“Losing history is always a problem in any long-lasting institution that accumulates knowledge, experience, and wisdom over time. Those who forget history are doomed to repeat it and all that.”
Unless it looks like something out of an episode of Hoarders…
Maybe it’s time to move to Gitlab issues
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Unfortunately GitLab issues lacks many important features of Bugzilla, such as multiple resolution statuses, a “number of duplicates” counter, bulk updates, a “version reported against” field, global templates/tags/milestones/priorities (right now they are per-repo), blocking/blocked by markers, allowing reporters to categorize and tag their own bugs, the ability to have bug reports unconnected to a particular repo (where would all the `plasmashell` bugs go?), a powerful advanced search…
I used to be more in favor of moving to GitLab because of its better UI for reporting bugs, but the more I looked into it, the more I realized that it would be a nightmare for bug triagers and developers of anything except apps where there is a 1:1 mapping of repo to bug report.
Sometimes I think even some fresh coat of paint in the form of a custom CSS, would greatly help Bugzilla be more friendly to use.
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I’d like to second that! 🙂 Carl Schwan, have you heard? 😛
It exists, but unfortunately the release has been delayed for years: https://github.com/bugzilla/harmony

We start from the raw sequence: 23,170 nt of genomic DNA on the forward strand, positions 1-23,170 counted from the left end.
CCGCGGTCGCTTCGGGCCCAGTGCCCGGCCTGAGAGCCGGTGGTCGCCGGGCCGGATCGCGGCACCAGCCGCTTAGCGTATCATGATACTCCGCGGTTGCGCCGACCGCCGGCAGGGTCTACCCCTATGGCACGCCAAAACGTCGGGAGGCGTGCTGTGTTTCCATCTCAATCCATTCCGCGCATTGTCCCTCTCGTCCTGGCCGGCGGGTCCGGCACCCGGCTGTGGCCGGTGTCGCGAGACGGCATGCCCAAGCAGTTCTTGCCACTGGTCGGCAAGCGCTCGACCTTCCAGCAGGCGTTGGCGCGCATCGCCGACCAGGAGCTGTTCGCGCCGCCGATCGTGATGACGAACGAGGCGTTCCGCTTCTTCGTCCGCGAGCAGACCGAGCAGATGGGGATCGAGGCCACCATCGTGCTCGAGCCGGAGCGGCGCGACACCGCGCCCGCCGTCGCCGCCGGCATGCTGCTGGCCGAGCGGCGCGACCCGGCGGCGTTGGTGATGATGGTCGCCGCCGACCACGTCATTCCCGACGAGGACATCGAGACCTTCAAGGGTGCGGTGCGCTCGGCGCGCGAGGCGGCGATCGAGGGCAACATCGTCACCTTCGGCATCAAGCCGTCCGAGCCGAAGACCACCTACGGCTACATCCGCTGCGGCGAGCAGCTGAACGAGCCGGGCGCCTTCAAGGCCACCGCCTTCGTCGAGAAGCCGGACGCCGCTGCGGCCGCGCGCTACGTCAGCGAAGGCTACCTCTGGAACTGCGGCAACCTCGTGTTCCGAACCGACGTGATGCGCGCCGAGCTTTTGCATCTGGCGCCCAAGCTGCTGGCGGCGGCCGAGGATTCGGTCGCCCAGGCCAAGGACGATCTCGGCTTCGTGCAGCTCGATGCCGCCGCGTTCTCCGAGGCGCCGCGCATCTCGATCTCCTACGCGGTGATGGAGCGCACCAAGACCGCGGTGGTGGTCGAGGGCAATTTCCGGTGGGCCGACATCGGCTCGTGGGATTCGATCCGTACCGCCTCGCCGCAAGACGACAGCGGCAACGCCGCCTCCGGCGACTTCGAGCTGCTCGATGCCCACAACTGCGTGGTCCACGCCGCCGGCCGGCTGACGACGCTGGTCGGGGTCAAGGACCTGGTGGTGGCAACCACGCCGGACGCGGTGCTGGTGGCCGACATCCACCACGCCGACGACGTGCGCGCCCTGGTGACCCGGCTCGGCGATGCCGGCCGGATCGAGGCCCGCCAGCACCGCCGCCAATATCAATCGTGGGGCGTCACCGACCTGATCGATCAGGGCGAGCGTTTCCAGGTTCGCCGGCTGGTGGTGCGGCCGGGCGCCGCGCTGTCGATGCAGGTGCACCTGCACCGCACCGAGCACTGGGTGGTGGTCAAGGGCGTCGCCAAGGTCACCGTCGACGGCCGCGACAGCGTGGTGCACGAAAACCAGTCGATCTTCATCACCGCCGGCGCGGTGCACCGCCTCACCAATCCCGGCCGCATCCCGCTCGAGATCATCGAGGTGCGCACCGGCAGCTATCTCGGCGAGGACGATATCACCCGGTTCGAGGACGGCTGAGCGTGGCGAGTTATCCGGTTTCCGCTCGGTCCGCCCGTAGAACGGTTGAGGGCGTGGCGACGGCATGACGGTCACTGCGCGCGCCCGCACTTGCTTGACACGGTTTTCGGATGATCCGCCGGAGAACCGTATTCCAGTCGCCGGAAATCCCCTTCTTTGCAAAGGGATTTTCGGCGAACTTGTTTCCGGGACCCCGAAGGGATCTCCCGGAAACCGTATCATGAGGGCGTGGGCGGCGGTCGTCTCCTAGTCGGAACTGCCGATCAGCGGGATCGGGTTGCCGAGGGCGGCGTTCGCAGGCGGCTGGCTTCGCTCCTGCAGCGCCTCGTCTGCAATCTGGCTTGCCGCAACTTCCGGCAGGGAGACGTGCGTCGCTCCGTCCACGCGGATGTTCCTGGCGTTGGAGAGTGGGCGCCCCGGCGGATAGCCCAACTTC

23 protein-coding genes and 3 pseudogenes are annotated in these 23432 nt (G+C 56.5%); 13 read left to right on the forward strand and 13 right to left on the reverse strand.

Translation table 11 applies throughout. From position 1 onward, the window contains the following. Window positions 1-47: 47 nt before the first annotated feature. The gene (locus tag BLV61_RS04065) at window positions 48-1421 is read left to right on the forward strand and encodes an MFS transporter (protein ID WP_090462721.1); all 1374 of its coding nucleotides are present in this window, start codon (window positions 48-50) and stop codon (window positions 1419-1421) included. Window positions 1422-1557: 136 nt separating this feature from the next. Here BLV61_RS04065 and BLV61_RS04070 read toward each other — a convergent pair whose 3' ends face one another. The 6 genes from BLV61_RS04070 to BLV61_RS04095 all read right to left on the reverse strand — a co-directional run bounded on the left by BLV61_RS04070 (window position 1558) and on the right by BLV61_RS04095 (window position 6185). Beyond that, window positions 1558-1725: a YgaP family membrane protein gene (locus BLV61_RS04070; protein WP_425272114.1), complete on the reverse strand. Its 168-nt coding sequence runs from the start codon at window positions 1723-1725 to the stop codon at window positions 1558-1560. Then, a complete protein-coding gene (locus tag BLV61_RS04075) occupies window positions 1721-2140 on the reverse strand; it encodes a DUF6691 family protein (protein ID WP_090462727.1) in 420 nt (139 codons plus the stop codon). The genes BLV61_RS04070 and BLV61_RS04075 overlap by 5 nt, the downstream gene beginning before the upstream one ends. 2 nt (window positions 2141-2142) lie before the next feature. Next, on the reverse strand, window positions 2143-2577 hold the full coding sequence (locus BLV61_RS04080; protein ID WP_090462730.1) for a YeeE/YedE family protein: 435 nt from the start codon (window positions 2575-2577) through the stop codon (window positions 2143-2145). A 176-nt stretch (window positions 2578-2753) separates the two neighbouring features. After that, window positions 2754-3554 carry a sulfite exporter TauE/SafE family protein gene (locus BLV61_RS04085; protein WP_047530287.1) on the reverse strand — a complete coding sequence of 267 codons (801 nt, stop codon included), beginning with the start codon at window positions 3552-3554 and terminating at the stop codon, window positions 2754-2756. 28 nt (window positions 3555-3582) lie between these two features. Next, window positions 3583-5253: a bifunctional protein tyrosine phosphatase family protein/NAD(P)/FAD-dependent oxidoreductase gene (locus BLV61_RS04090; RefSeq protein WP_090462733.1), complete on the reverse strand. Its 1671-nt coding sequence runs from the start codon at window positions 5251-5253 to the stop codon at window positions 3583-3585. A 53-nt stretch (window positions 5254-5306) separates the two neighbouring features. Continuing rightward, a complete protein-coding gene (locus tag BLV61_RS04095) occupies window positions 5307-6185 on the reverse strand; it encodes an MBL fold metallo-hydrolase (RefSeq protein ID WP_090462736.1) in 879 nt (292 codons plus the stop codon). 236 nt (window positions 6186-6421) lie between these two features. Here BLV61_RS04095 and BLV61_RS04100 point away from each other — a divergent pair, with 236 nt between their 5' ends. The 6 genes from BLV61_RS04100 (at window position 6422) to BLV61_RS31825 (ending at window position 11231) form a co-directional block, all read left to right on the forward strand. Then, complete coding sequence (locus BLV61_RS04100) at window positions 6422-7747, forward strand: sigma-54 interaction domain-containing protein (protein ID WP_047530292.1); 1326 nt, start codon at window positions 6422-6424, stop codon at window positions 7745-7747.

If you want to help, please join #bugzilla in Libera Chat.
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I heard a rumor that Mozilla fired the entire team working on it, leaving it basically community-maintained. Do you know if this is accurate or not?
Can’t seem to be able to reply to Nate, so replying to myself.
Dylan was gradually working on the harmonisation while he was employed at Mozilla. He was not fired as far as I recall (went to work for Fastly). It is true that two employees working on Mozilla’s instance were let go.
Dylan has continued the work on the harmonisation on his free time, supported by other volunteers. The number of remaining tasks before release is small, but Dylan’s time is rather limited. I hope us at TDF could test Postgres with Harmony.
Dylan’s task list: https://gist.github.com/dylanwh/63499d130b3de16620b0928f76e4d37b
The work on Mozilla’s instance can be observed here: https://github.com/mozilla-bteam/bmo
It’s good to hear that the effort isn’t dead. Maybe KDE people with relevant skills could participate too. Because it seems like a next-generation Bugzilla with a better UX is really our only practical path forward at this point.
Although I understand the rest, why do you need “number of duplicates”?
It helps developers understand how many people are experiencing the bug, which helps with prioritization
People who care about bugs will overcome any obstacle to care about bugs. People who excuse themselves from doing the bug work will continue to find excuses.
Tooling changes can make some aspects slightly easier – but the only magic bullet is more people.
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So much this. 🙂
I agree with all this Nate. But bug triaging is one part of the foundation of quality, and there’s more than meets the eye. I believe this is a great example of “less is more” sometimes.